order essay cheap Entrepreneurial Marketing And Marketing In Small Firms. Introduction: Researchers widely agree that marketing in small firms differ from that of their larger counterparts (e.g. Fillis, 2002; Gilmore et al., 2001; Hill, 2001a; Coviello et al., 2000.) Stokes (2000) adds that in small firms, marketing is used for the needs of the moment and only little attention is paid to plans, strategies and analysis. They are close to their markets, have great flexibility which they value (Evans and Moutinho, 1999), have the capacity to operate on slim margins, and can instigate decisions quickly (Rogers, 1990). The marketing function in SMEs is hindered by constraints such as poor cash flow, lack of marketing expertise, business size, tactical customer-related problems, and strategic customer-related problems (Doole et al., 2006; Chaston, 1998; Carson, 1985). Yet, despite such restrictions, SME’s successfully use marketing to generate sales (Guersen, 1997; Romano and Ratnatunga, 1995). Motwani, Jiang and Kumar (1998) highlight the differing operational priorities of small firms, (as compared with larger organisations), and synopsise small firm characteristics as follows: “On the one hand, small firms are believed to have an edge over larger firms in flexibility, innovation, and overhead costs, while on the other, they are limited by the amount of market power, capital and managerial resources. Despite the differences, it has been noted that the basic marketing concepts, such as segmentation, customer orientation, targeting, positioning and seeking for competitive advantage apply to small as well as to large enterprises (Hogarth-Scott et al., 1996). Scholars note that both marketing theories and entrepreneurship theory privilege the notion of value creation, that is, the notion that elements are combined in a manner that results in the provision of value to the user (Morris et al., 2002). Marketing has much to offer the study of entrepreneurship (Murray 1981; Hills 1987) and likewise entrepreneurship can look to marketing as the key function within the firm, which can encompass innovation and creativity. Omura et al. (1993) perceive the interface between the two disciplines as having distinct areas of both difference and overlap. The differences are between traditional marketing, which operates in a consistent environment, where marketing conditions are continuous. And the firm is satisfying clearly perceived customer needs and pure entrepreneurship, which operates in an uncertain environment, where market conditions are discontinuous and the needs of market are as yet unclear. The overlap exists in two areas; one where market conditions are continuous and entrepreneurship aids the process of identifying as yet unperceived needs and secondly in a discontinuous market where entrepreneurship guides marketing strategy to develop existing needs in a new environment. Elaine Collinson and Eleanor Shaw (2001) marketing and entrepreneurship have three key areas of interface; they are both change focused, opportunistic in nature and innovative in their approach to management. Conceptual Framework: During the last 60 years marketing thought has experienced several changes. It has evolved from production and sales centered into customer and relationship focused marketing. Instead of short-term individual transactions marketers have started to value long-lasting relationships. Interaction has proven to be more efficient than one-way communication and it has been realised that marketing is not a task of just marketing department but the whole organisation (See Gro¨nroos, 2006.) There is no clear or unifying definition or theory of marketing in SMEs. (Simpson et al., 2006.). Motwani, Jiang and Kumar (1998) highlight the differing operational priorities of small firms, (as compared with larger organisations), and synopsise small firm characteristics as follows (p. 8): “On the one hand, small firms are believed to have an edge over larger firms in flexibility, innovation, and overhead costs, while on the other, they are limited by the amount of market power, capital and managerial resources”. Small firms typically have limited impact in their given markets, and limited network access (Me Gaughey, 1998). Barnes (2001) identified several drivers that enhance closeness between the small firm and the customer. These drivers include: knowing the customer personally, feeling of locality, easy accessibility, lack of bureaucracy and concentration on long-term profitability. In the context of small firms, customer orientation is a concept, which comprises customer understanding orientation and customer satisfaction focus. It seems that adoption of customer orientation may enhance the performance of small firms. It is argued small firms with higher degree of customer orientation are likely to be more profitable than their less customer-oriented counterparts. (Appiah-Adu and Singh, 1998.) Marketing in SMEs continues to evolve throughout the life-cycle of the enterprise in response to new product and market demands, while satisfying customer requirements, taking into consideration the inherent characteristics and behaviours of the owner/manager, and the size and life-cycle stage of the firm (Gilmore et al., 2001; Carson, 1993). In small enterprises, the entrepreneurs have pivotal roles in marketing. The marketing practices seem to rely on their personal contacts and are often driven by the certain way they do business (Simpson et al., 2006). They depend also on owner-manager’s attitude to, experience of and expertise in marketing (McCartan-Quinn and Carson, 2003). Traditionally some marketing approaches concentrate on the marketing mix. However, instead of focusing on the traditional marketing paradigm of the 4Ps (product, price, place and promotion), or the 7Ps adopted by service marketing (product, price, place, promotion, people, process and physical evidence), entrepreneurs stress the importance of promotion and word-of-mouth, and have identi¬ed one of the unique selling points of their business as the nature of their personal contact with customers and their focus on the four Is (Information, Identi¬cation, Innovation and Interaction) (Stokes, 2000). Typically small firms will have higher levels of creditors relative to stocks and total assets and lower levels of retained profit than larger organisations (Chittenden and Bragg, 1997). Bird (1992) and Burns (1996) offer an insight into the differing perspectives of the small business owner/manager and the bank manager. “This is the situation in which, in order to obtain additional funding from the bank, the businessman agrees to provide regularly to the bank manager cash-flow forecasts, lists of outstanding debtors/ creditors and other means to evaluate assets and liabilities. The result is that valuable time must be spent with the bank manager (who probably has no hands-on experience of running a business like yours) while he tells you what you can and cannot do” (Bird, 1992, p. 4). “The bank manager gains little from the success of the business but stands to lose a lot if it fails” (Burns, 1996, p. 186). Small business success is dependent not only on the presence of products and markets, but also on the efficacious marketing of those products within those markets (Smith, 1990). While the underlying principles of mar- keting are equally applicable to large and small firms alike, a lack of sophisticated marketing is perceived to be problematic for smaller firms (Cromie, 1991). Within the small firm, the boundary between marketing and selling becomes very blurred, as most small firms’ marketing takes place during the selling process (Oakey, 1991) and for many small firm owner/ managers the perception is that selling is marketing. Kuratka (1995), entrepreneurship is an area which is relevant to both small and large firms the reason why it is so often associated with small and medium enterprises is that, firstly entrepreneurial activity is often more visible in the smaller firm an secondly, when firms experience growth it can be difficult to sustain an entrepreneurial focus in a multi layered management structure. In addition to organizational structure, the entrepreneurial personality has direct effect on the way in which management is undertaken (Chell, 1986). Entrepreneurs, by their nature, will focus on various opportunities at once and are not easily convinced by the sequential, structured approach to management, which is the focus of most management/ marketing texts (O’Brien and Hart, 1999). A lack of capital is frequently the main deterrent to the prospective entrepreneur (Karger, 1981) with undercapitalisation recognised as a major weakness of many new and small firms (Barber and Manger, 1997), often leading to their demise (Job, 1983). Growth issues and the subsequent impact on resources and skill requirements is a key area of current research in entrepreneurial marketing activity (Collinson and Quinn, 1999). Hills et al. (2008) recently investigated the evolution and development of this scholarship and found that indeed, marketing among entrepreneurs deviates from mainstream marketing. Carson (1993, p. 12) describes EM as the “experience, knowledge, communication abilities and judgment of the owner-manager, key competencies on which marketing effectiveness depends,” while Zontanos and Anderson (2004) offer the four P’s: person, process, purpose, and practices, as a better frame for understanding marketing in entrepreneurial firms. Less formal organisational structures, such as those within SMEs, have been identified as being conducive to innovation, as they encourage a corporate culture which enables participation, networking, inclusion, and experimentation throughout the organisation (Johne and Davies, 2000; Carroll, 2002). Moreover, the environmental uncertainties and challenges faced by SMEs may prompt an innovative response to establish competitive advantage (Ashford and Towers, 2001; McAdam et al., 2000). Burns and Harrison (1996) reiterate that the reason for starting the business is the key differentiator between the small business owner/manager and the entrepreneur, a view which is compatible with Burns (1996), who distinguishes between two different kinds of small businesses; the “life-style” business set up to provide an adequate level of income for the founder; and the “entrepreneurial” business which is founded to grow. O’Shea (1998) distinguishes between entrepreneurial and non-entrepreneurial small businesses from the perspective of their likely impact on economic equilibrium, with entrepreneurial firms exerting a “spontaneous, discontinuous and a qualitative influence”, and non-entrepreneurial ones representing “a static, inert and quantitative influence”. Research Questions: This research aims at identifying the differences between marketing by small firmsEntrepreneurial Marketing And Marketing In Small Firms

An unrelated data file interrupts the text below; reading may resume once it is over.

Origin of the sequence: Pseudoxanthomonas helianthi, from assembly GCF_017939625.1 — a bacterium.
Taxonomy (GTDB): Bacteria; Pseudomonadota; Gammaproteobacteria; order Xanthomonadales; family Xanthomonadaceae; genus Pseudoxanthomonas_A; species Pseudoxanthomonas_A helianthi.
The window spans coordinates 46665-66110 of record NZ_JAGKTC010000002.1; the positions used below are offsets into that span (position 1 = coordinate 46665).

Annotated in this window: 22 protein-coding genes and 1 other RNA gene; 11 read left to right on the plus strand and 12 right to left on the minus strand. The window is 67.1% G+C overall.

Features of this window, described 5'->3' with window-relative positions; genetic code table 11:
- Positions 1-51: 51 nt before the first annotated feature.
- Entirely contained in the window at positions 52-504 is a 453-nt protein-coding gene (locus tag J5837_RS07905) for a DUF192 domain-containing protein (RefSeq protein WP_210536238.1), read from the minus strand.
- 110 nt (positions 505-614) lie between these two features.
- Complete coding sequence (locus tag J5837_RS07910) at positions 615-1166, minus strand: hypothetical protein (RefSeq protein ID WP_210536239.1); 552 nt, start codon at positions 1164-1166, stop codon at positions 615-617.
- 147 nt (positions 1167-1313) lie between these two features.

Emerging Adulthood Principles: India and the U.S. Essay